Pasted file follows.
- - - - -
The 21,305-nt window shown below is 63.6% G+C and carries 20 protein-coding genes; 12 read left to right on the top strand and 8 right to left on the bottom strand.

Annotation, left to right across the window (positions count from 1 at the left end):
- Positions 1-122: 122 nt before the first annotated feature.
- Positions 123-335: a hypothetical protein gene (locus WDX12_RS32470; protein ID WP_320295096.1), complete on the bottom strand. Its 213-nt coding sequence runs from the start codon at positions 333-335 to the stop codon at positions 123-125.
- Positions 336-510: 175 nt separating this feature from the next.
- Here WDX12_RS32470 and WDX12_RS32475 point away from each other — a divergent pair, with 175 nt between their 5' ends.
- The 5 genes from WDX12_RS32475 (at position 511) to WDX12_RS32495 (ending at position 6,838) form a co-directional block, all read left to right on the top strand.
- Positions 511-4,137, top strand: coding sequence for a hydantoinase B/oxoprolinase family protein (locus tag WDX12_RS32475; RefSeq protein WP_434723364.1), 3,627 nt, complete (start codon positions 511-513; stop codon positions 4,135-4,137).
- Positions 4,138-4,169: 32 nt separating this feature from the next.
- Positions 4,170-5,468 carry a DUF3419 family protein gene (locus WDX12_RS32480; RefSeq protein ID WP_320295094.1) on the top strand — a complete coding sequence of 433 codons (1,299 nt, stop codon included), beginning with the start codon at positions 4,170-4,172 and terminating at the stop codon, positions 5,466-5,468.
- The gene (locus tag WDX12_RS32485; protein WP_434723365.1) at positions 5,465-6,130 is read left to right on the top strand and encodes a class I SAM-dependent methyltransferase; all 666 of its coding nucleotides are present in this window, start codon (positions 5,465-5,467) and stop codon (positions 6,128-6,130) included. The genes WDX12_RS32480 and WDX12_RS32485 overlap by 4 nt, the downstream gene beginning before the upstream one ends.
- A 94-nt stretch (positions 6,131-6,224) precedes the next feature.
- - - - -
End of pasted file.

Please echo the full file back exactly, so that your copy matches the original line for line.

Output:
The 21,305-nt window shown below is 63.6% G+C and carries 20 protein-coding genes; 12 read left to right on the top strand and 8 right to left on the bottom strand.

Annotation, left to right across the window (positions count from 1 at the left end):
- Positions 1-122: 122 nt before the first annotated feature.
- Positions 123-335: a hypothetical protein gene (locus WDX12_RS32470; protein ID WP_320295096.1), complete on the bottom strand. Its 213-nt coding sequence runs from the start codon at positions 333-335 to the stop codon at positions 123-125.
- Positions 336-510: 175 nt separating this feature from the next.
- Here WDX12_RS32470 and WDX12_RS32475 point away from each other — a divergent pair, with 175 nt between their 5' ends.
- The 5 genes from WDX12_RS32475 (at position 511) to WDX12_RS32495 (ending at position 6,838) form a co-directional block, all read left to right on the top strand.
- Positions 511-4,137, top strand: coding sequence for a hydantoinase B/oxoprolinase family protein (locus tag WDX12_RS32475; RefSeq protein WP_434723364.1), 3,627 nt, complete (start codon positions 511-513; stop codon positions 4,135-4,137).
- Positions 4,138-4,169: 32 nt separating this feature from the next.
- Positions 4,170-5,468 carry a DUF3419 family protein gene (locus WDX12_RS32480; RefSeq protein ID WP_320295094.1) on the top strand — a complete coding sequence of 433 codons (1,299 nt, stop codon included), beginning with the start codon at positions 4,170-4,172 and terminating at the stop codon, positions 5,466-5,468.
- The gene (locus tag WDX12_RS32485; protein WP_434723365.1) at positions 5,465-6,130 is read left to right on the top strand and encodes a class I SAM-dependent methyltransferase; all 666 of its coding nucleotides are present in this window, start codon (positions 5,465-5,467) and stop codon (positions 6,128-6,130) included. The genes WDX12_RS32480 and WDX12_RS32485 overlap by 4 nt, the downstream gene beginning before the upstream one ends.
- A 94-nt stretch (positions 6,131-6,224) precedes the next feature.